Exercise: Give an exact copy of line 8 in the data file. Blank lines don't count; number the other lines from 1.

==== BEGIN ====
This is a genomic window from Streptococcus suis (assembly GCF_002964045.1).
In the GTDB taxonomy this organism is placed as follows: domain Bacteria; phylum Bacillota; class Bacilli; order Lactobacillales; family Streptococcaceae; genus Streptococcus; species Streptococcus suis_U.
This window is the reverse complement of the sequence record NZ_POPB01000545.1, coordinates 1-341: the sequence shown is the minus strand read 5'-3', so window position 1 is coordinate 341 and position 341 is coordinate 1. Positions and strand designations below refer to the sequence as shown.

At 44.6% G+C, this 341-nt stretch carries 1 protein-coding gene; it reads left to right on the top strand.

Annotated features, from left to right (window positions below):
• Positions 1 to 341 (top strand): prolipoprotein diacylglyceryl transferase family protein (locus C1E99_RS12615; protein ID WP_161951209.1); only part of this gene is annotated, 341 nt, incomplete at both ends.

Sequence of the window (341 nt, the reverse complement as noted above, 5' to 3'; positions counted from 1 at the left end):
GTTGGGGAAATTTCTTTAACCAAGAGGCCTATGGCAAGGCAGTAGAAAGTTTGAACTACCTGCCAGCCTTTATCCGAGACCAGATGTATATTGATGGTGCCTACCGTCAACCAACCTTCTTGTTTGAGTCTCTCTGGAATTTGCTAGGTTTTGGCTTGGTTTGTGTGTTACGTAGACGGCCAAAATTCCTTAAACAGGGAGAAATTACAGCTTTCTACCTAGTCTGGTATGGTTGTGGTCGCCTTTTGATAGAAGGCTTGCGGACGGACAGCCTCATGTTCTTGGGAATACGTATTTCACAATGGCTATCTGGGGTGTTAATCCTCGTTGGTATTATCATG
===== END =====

GTTGGGGAAATTTCTTTAACCAAGAGGCCTATGGCAAGGCAGTAGAAAGTTTGAACTACCTGCCAGCCTTTATCCGAGACCAGATGTATATTGATGGTGCCTACCGTCAACCAACCTTCTTGTTTGAGTCTCTCTGGAATTTGCTAGGTTTTGGCTTGGTTTGTGTGTTACGTAGACGGCCAAAATTCCTTAAACAGGGAGAAATTACAGCTTTCTACCTAGTCTGGTATGGTTGTGGTCGCCTTTTGATAGAAGGCTTGCGGACGGACAGCCTCATGTTCTTGGGAATACGTATTTCACAATGGCTATCTGGGGTGTTAATCCTCGTTGGTATTATCATG